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Alabama Phone Tax Hike Meets Opposition

TMCnet Feature

July 25, 2014

Alabama Phone Tax Hike Meets Opposition

By Clayton Hamshar
Contributing Writer

The Alabama 911 Board recently approved an increase of the E-911 tax levied on its citizens, set to go into effect on August 1. The new rate will be $1.75, up from $1.60, and is one of the highest in the country.

In addition, under this legislation the state's E-911 tax will also now apply to participants in the federal Lifeline Wireless program, which supplies free phone services for those in need to help them get and/or maintain employment. This is the first time in history that the tax has been levied on this group of people, and it has therefore received a good deal of opposition.

A mix of state and national organizations submitted a letter to Governor Robert Bentley, urging him to “direct Alabama’s 911 Board to repeal its unfair and prohibitively expensive Emergency 911 (E-911) tax” and “exempt Lifeline participants from one of the nation’s highest E-911 taxes.” The letter is signed by the Alliance for Generational Equity, Consumer Action (News - Alert) Partnership of Alabama, Community Action Partnership, Consumer Action, the National Consumers League, The National Grange and the North Alabama Patriots Tea Party.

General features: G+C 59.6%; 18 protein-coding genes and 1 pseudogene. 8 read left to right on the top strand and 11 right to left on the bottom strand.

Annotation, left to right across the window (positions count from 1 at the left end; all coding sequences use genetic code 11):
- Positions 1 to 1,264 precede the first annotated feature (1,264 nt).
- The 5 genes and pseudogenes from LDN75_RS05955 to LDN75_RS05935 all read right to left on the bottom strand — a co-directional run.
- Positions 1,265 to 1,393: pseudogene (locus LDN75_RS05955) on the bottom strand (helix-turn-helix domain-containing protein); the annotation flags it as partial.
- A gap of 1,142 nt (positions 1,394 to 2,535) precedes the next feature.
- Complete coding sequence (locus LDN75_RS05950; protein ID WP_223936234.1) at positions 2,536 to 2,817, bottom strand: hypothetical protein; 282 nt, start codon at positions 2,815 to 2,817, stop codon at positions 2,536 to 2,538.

Needy citizens under this law will thus suffer from a 19 percent tax rate on the already limited credit from the federal government, which the above groups argue is quite unnecessary and extremely counterproductive to the goals of the Lifeline Wireless program. In the past year the Alabama 911 Board has increased the tax by an astonishing 150 percent.

The letter praises the work of emergency responders, but complains that that amount of funding should not be necessary. Seeing as Alabama has one of the highest rates of any state, and thirteen other states have recently been found to be redirecting millions of dollars in E-911 revenue to other areas of budgets, this is a legitimate concern.

The organizations are still awaiting a response from Governor Bentley, if there even will be one. As of now the law is still set to go into effect on August 1.

Edited by Alisen Downey

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